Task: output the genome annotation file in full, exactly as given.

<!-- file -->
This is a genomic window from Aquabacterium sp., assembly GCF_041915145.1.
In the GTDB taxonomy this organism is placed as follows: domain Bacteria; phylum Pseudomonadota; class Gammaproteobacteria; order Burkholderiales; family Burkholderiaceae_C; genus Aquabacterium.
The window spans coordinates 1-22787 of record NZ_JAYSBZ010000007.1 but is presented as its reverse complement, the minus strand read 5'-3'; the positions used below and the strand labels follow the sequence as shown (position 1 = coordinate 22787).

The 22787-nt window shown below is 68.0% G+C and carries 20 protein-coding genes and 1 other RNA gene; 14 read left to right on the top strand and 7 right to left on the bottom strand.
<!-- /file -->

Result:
This is a genomic window from Aquabacterium sp., assembly GCF_041915145.1.
In the GTDB taxonomy this organism is placed as follows: domain Bacteria; phylum Pseudomonadota; class Gammaproteobacteria; order Burkholderiales; family Burkholderiaceae_C; genus Aquabacterium.
The window spans coordinates 1-22787 of record NZ_JAYSBZ010000007.1 but is presented as its reverse complement, the minus strand read 5'-3'; the positions used below and the strand labels follow the sequence as shown (position 1 = coordinate 22787).

The 22787-nt window shown below is 68.0% G+C and carries 20 protein-coding genes and 1 other RNA gene; 14 read left to right on the top strand and 7 right to left on the bottom strand.